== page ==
So many closets, so little time. Well, ok, only two closets, however, I’ve had to come out of them again and again.
When you hear that someone “came out of the closet” you may think, “Good for them, it’s a big step and now they don’t have to worry about it anymore.” What people may not realize is that once you come out – that’s just the FIRST time. Essentially you have to come out every time you meet someone new or run into an old friend or family member who perhaps wasn’t around when you made the big announcement. (That’s how everyone comes out by the way – big loudspeaker type pronouncement over the radio or in a stadium.)
Every time you tell someone new, you run the same risk you did the first time. Will they react positively or with criticism? Will your relationship with them change after this conversation?
When I came out the first time it was at the age of 17 and I came out to my friends as bisexual. (FYI – this is still how I identify – I know – SHOCKER – it wasn’t just a phase…..) I am proud to say I have wonderful friends who totally accepted me and had no issue. I got involved with my LGBT group on my college campus and dated the only other bisexual girl in the group because the lesbians wanted nothing to do with us. (That’s a topic for another day) Fortunately she was just my type and we had a nice time together. It was, however, a short romance and pretty soon after we broke up I started dating the man I would eventually marry.
Fast forward 15 years, marriage, two kids and one divorce later. Time to get back out into the dating pool. I cast out my net to any and all on the typical dating sites. Met a few great people – not great matches however. Then I met a woman – an amazing woman. We dated for a couple years with some bumps in the road. However, it was a serious relationship and I felt that it was time to come out to my parents. Until this point I was “relatively out” – meaning I was out to everyone except my relatives!
So there I was, in my 30’s, coming out to my parents. Thankfully they are both totally supportive. My dad thought perhaps it was a post-divorce phase until I explained that she was not my first female partner.
So then there was the kink/BDSM closet that I had newly discovered as I was going thru my divorce. For many people kink is something they do in the bedroom and they never feel the need to “come out” about it. However, for me it wasn’t only my lifestyle, it was also my job. Only a couple years into the scene I worked as a pro-sub and then a pro-Switch. I eventually felt the pressure to open up to my mom because she kept asking so many questions about my new job in “customer service”. Nice cover, right? Fortunately it coincided with the 50 Shades trilogy and my mom happened to be reading the first one. I used that to come out to her. Her biggest concern was my safety and my happiness. I assured her that I was both safe and happy. She was supportive. She has even attended one of my classes to try and gain more of an understanding – which I thought was super awesome of her!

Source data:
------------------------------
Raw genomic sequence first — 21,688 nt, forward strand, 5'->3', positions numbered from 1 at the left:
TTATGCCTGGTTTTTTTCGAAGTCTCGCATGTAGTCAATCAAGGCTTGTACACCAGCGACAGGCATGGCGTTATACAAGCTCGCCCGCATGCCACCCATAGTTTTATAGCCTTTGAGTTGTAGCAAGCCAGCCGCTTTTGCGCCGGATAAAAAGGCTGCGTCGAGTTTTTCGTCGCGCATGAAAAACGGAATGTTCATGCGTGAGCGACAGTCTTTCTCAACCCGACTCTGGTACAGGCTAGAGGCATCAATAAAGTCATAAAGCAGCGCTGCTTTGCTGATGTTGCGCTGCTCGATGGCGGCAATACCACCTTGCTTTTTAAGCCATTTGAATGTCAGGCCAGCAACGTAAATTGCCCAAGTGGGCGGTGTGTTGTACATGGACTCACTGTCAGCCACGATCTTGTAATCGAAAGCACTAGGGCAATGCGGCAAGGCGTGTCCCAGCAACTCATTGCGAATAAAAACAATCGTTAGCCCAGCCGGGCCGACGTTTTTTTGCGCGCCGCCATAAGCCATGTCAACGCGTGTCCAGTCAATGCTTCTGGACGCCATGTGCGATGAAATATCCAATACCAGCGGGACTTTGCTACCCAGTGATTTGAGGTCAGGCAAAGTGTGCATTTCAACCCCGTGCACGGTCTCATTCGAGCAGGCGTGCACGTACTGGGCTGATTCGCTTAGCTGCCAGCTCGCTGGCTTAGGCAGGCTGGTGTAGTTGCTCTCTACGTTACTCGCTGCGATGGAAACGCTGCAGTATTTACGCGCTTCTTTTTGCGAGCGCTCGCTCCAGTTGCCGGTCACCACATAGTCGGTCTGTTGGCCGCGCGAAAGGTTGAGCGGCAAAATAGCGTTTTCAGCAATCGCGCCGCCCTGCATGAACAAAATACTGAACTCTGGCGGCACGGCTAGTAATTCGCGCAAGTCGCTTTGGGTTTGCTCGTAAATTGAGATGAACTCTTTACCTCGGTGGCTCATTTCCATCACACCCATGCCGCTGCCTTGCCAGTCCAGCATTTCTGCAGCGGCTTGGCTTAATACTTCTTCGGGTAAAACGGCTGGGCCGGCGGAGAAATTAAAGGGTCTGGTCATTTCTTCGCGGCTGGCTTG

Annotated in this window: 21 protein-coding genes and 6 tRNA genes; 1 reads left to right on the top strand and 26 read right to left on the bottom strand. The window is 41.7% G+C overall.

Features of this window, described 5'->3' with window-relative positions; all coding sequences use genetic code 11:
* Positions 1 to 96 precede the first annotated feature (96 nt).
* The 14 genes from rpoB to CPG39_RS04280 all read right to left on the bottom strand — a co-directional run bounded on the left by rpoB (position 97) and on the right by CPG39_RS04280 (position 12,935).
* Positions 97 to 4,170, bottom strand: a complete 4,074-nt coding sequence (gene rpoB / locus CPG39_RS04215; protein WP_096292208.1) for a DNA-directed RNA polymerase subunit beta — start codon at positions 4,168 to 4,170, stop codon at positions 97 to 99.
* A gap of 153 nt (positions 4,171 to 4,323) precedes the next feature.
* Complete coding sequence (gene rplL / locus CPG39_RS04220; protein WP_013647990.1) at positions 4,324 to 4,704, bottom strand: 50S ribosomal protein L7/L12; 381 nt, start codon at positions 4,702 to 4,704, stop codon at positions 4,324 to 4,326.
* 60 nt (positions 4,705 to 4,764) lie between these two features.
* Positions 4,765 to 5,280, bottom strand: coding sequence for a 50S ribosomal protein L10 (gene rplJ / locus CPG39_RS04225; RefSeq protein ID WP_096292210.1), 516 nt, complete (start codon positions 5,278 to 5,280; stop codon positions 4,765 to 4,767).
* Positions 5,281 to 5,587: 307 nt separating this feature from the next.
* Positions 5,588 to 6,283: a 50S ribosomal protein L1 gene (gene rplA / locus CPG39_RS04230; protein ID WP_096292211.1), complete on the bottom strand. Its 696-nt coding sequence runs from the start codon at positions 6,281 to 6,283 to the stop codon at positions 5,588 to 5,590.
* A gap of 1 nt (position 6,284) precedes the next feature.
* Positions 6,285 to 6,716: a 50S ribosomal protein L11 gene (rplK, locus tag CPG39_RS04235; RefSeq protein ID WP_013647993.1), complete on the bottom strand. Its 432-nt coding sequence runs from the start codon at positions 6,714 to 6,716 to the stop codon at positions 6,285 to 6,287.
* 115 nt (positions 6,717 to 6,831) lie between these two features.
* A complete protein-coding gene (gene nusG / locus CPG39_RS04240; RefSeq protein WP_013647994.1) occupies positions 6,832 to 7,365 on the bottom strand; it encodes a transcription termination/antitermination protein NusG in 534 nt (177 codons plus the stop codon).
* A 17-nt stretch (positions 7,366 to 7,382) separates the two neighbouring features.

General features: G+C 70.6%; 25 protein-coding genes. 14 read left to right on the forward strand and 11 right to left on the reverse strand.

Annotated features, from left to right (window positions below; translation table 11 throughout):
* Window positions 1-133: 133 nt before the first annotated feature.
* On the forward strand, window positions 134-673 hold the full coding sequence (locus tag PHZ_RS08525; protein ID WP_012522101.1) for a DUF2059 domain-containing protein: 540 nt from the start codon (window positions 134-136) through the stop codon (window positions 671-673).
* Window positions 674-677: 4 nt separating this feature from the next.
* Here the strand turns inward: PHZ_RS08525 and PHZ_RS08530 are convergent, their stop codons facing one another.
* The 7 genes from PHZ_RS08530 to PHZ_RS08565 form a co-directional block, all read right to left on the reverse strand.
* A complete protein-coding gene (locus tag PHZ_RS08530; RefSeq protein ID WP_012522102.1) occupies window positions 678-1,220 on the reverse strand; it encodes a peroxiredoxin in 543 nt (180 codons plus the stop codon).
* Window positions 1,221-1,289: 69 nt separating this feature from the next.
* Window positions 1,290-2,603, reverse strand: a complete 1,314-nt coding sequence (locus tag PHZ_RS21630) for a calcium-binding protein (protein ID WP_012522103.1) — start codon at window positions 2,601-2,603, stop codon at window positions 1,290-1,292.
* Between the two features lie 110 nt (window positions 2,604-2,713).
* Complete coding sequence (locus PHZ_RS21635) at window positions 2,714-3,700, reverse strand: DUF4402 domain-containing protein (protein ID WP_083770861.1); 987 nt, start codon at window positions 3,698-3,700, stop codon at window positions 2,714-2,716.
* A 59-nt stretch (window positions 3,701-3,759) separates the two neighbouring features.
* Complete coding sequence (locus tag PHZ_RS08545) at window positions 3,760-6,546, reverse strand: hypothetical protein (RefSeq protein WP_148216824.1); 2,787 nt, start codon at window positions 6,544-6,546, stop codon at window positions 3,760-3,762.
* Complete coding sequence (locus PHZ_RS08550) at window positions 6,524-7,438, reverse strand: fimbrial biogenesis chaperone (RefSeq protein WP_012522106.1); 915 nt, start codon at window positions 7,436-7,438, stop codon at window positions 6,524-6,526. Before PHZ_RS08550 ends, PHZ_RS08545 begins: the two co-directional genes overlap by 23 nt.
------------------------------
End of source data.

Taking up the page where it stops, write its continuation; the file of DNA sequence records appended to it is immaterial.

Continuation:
Shortly thereafter I told my dad and he was accepting as well. All of my friends know and I’m not shy talking about it with new friends I meet. I am a bit more cautious with friends connected to my kids. However, if you read my article titled The Outsider, you will see I didn’t have much to worry about.
I know that many people don’t feel they can come out about their orientation, their BDSM lifestyle, or perhaps both. They may fear family shame, ridicule, or job loss. As for me I feel extremely fortunate to be able to live my life openly.
I am at the point now in my life (perhaps some of it just comes with age) where I figure if you don’t accept me (and all that I am) then I don’t need you in my life. If you want to know more, however, just ask and I will answer any question you have!
I come out of two closets again and again….and I’m proud of both!
Jennifer Masri is a Licensed Marriage and Family Therapist, specializing in Alternative Lifestyles for individual and relationship issues. She also teaches the BDSM 101 class series at Sanctuary LAX in Los Angeles every Monday evening. Read more about Jennifer on her blog, A Kink Shrink.
Well and the coming out process – as well as who you choose to come out to – is a very personal thing. For me coming out to my family in regards to BDSM was because I work in the scene. If I tried to use a “cover” too long I felt like I was lying and honestly it was too much work. lol But my decision was also greatly influenced by the fact that my parents are very supportive and open minded.
This article doesn’t even include coming out as poly, however, when I’ve had an additional partner I have treated it as “just the way it is” – as if it’s how everyone does it – and haven’t had much push back. Maybe it’s because they know my sexual orientation so they aren’t shocked when I have one male and one female partner.
Like I said, every situation is personal and different. There is no one or right way to come out – or not come out. I simply wanted to share a little of my story as well as explain to others that once you come out it’s ongoing – which I don’t think most people think about. 🙂
I remember coming out on some levels to friends. I realized when i was in a three way relationship that was also bdsm-centric-this offered multiple closets to jump out of lol. I didn’t really think it through before mentioning it to family. i kind of left the bdsm part out of it because does my mom really need to know that? maybe some families are more close knit but that part was on a need to know basis for me.